Every corner of the hospital prominently features hand sinks, hand sanitizer stations and reminders to wash regularly. And while health care providers are trained to clean up constantly, a new study reveals that patients may be overlooking that responsibility.
Researchers at University of Michigan tested 399 hospital patients, and found that 14% of them had “superbug” antibiotic-resistant bacteria on their hands or nostrils towards the start of their hospital stay. They also tested objects commonly used by patients, such as the nurse call button. Almost a third of those objects also tested positive for such bacteria.
Of those who didn’t have multidrug-resistant organisms on their hands and nostrils at the start of their stay, another 6% ended up contracting the superbug later in their stay.
The researchers also report that six patients in their study actually developed an infection with the superbug Methicillin-resistant Staphylococcus aureus (MRSA) — all of which had tested positive for MRSA on their hands and hospital room surfaces. The scientists also tested for vancomycin-resistant enterococcus (VRE) and resistant Gram-negative bacteria (RGNB).
Thanks to overuse of antibiotic drugs and sanitizers, all three bacteria groups have evolved to withstand traditional means of treatment.
“Hand hygiene narrative has largely focused on physicians, nurses and other frontline staff, and all the policies and performance measurements have centered on them, and rightfully so,” says Dr. Lona Mody, epidemiologist and patient safety researcher who led the study, which appears in Clinical Infectious Diseases. “But our findings make an argument for addressing transmission of MDROs in a way that involves patients, too.”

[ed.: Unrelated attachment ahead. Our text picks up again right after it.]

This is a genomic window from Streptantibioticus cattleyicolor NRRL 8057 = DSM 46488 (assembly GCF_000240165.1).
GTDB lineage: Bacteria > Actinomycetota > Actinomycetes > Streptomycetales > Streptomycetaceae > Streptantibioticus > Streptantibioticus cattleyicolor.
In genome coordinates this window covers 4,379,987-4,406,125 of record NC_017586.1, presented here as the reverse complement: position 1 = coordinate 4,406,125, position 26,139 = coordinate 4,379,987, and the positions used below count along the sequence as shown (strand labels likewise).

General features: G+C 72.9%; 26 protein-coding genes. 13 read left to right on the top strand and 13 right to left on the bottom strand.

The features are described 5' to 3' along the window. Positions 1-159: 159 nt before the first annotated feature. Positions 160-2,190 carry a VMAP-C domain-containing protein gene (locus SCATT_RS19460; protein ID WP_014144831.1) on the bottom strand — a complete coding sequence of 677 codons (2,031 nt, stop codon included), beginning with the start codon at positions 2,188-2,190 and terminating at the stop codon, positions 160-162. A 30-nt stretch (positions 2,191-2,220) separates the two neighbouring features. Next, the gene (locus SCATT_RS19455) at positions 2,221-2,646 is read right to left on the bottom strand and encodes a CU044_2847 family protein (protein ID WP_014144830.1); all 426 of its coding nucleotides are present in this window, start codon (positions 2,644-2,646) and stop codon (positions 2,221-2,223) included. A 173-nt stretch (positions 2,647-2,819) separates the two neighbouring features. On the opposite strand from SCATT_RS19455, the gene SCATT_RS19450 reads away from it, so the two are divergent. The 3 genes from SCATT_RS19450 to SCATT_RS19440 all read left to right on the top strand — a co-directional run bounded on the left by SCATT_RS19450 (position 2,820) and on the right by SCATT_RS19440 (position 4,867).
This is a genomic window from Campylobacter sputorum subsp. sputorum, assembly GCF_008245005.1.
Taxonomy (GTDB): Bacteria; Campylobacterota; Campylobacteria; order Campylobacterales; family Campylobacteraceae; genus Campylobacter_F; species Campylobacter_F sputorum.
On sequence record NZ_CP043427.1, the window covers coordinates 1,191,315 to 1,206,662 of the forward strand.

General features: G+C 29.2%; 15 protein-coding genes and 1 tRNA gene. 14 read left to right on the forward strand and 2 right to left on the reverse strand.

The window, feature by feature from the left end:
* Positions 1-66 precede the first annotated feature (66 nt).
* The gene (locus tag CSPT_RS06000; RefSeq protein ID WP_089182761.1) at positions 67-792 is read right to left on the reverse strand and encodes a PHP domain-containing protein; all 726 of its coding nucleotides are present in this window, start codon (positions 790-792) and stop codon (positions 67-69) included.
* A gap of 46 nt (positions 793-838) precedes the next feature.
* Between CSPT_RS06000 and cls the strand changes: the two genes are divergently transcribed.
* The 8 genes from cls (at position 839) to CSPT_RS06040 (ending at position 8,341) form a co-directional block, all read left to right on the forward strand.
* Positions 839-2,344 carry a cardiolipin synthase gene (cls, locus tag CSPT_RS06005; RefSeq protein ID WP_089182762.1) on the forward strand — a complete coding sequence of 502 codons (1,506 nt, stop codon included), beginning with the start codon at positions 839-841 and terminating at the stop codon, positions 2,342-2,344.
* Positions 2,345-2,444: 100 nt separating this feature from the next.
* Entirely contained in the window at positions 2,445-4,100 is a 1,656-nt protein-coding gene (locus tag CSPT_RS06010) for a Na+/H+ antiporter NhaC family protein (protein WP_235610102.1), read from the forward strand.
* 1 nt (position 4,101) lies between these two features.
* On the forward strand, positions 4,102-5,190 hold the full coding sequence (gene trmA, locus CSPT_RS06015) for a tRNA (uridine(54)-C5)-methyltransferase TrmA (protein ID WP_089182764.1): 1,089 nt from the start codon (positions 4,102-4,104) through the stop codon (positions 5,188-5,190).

Alarmingly, a similar study presented this month at the European Congress of Clinical Microbiology & Infectious Diseases (ECCMID) found that hospital staff, particularly those who work in intensive care, are not reliably washing their hands either.
Researchers recorded 3,246 hours of hospital traffic in 18 ICUs across the country to observe when and how health care providers transitioned from “dirty” versus “clean” patient care tasks — and noting all the spaces between tasks where a hand wash could or should have been inserted.
They found that health care workers properly washed their hands only half the time when moving from a dirty task, such as handling patients’ bodily fluids, to a clean task, and just 43% of the time when moving from cleaner to dirtier tasks. Moreover, staff was more likely to move from a dirty to a clean task if gloves were worn, while hand washing was less likely to occur.
“Infection prevention is everybody’s business,” says Mody, who reminds those in and outside the hospital setting to “clean your hands often, using good techniques — especially before and after preparing food, before eating food, after using a toilet, and before and after caring for someone who is sick — to protect yourself and others.”